EPA administrator Scott Pruitt, who seems determined to match the carbon footprint of a coal-fired power plant with his extravagant private plane usage, is a Republican. So is Health and Human Services Secretary Alex Azar, the Big Pharma executive who is spearheading that inhumane experiment in Medicaid coverage limits. (He used to work for George W. Bush, that Democratic sentimental favorite.)
Despite the pundits' misplaced hopes in Gen. John Kelly, Trump's ex-Marine Chief of Staff exacerbates all his leader's worst tendencies. Anybody who was paying attention to Kelly during his tenure at Homeland Security knew he is a terrible human being. Now we know he's also an incompetent manager.
Marco Rubio, who's positioning himself as a civilized alternative to Trump, recently proposed that working people should trade family leave for Social Security coverage. That's like saying, "I don't have to share our food. You can gnaw off your own leg instead."
Mess on the Highway
We can't ignore Trump as a personality, because his behavior sets a tone for the nation. His greed, racism, corruption, and troglodytic attitude toward women and their abusers, appear to be having a profound and damaging effect on society. Attacks on Muslims and Latinos are on the rise, and he is trying to lead a backlash against the rights of women and minorities.
Trump is is impossible to ignore, like a festering carcass on a six-lane highway. That makes him irresistible to writers; I've slipped a time or two myself. But what's true for that carcass is also true with him: if you don't turn your eyes away eventually, sooner or later you're going to crash.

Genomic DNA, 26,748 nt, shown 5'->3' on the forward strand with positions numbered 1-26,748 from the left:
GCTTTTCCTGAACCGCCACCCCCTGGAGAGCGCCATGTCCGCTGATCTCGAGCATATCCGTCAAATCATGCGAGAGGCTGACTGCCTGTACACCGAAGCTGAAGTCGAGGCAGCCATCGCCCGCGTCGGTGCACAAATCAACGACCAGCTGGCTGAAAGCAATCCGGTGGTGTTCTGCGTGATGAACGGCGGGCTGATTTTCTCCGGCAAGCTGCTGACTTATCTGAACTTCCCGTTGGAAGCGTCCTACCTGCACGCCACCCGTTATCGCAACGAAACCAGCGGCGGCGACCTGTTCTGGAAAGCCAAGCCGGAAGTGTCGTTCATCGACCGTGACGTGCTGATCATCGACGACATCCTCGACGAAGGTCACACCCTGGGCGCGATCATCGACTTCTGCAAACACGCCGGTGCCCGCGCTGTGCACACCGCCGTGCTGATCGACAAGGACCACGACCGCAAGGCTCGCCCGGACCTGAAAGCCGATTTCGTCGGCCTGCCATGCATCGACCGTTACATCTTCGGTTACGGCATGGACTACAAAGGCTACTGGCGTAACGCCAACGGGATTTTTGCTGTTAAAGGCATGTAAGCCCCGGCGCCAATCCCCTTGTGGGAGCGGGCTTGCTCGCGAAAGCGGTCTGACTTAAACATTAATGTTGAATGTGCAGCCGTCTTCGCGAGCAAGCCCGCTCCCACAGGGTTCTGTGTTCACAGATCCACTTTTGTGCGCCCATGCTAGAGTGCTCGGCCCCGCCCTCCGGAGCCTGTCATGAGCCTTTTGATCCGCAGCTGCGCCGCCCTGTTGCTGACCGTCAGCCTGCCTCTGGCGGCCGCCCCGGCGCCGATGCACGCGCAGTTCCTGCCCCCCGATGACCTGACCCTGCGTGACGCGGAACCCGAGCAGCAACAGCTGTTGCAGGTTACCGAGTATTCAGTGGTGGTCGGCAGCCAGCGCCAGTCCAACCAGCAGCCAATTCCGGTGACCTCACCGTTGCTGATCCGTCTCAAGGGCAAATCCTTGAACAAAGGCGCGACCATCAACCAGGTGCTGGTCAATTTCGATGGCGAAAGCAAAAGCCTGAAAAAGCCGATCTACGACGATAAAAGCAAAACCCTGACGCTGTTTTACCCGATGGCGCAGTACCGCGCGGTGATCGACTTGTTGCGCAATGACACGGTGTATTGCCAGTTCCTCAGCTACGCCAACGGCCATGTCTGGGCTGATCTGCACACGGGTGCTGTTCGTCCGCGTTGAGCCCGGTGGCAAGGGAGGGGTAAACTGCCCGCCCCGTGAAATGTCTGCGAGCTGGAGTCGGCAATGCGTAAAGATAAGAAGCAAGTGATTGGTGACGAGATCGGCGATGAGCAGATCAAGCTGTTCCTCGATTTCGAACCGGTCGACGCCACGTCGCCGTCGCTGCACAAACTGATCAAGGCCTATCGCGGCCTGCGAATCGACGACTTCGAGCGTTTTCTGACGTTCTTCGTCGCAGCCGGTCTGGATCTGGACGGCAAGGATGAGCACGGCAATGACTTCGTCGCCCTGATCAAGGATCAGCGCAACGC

Good Morning, Madame President
It's true that the Democratic base loves to dish about Russia, and loves to trash Trump. These stories have probably played a significant (though hardly exclusive) role in a string of off-year victories since Trump took office. Democrats still face a struggle trying to retake the House, but things are looking better.
Still, what happens if Democrats eke out a slim majority and retake the House? Will they pass a bold series of bills that show voters what their party would do if it took back the Senate and White House? Or will the party avoid alienating its funders by restricting itself to hearings about Trump and Russia?
Democrats might even succeed in impeaching Trump; it only takes a simple majority to do so. But what then? A Republican Senate would not vote to convict him. And even if Trump stepped down or was removed, another Republican would replace him. In the meantime, the party would have failed to present an agenda voters can rally around – especially the 40 to 50 percent who don't vote at all.
Unless... Mike Pence is impeached and forced from office too. If that happens, Nancy Pelosi would become president. Now that would be interesting.
But the question would remain, as President Pelosi sat down at her desk in the Oval Office to begin the first day of her presidency:
What does her party want to do now?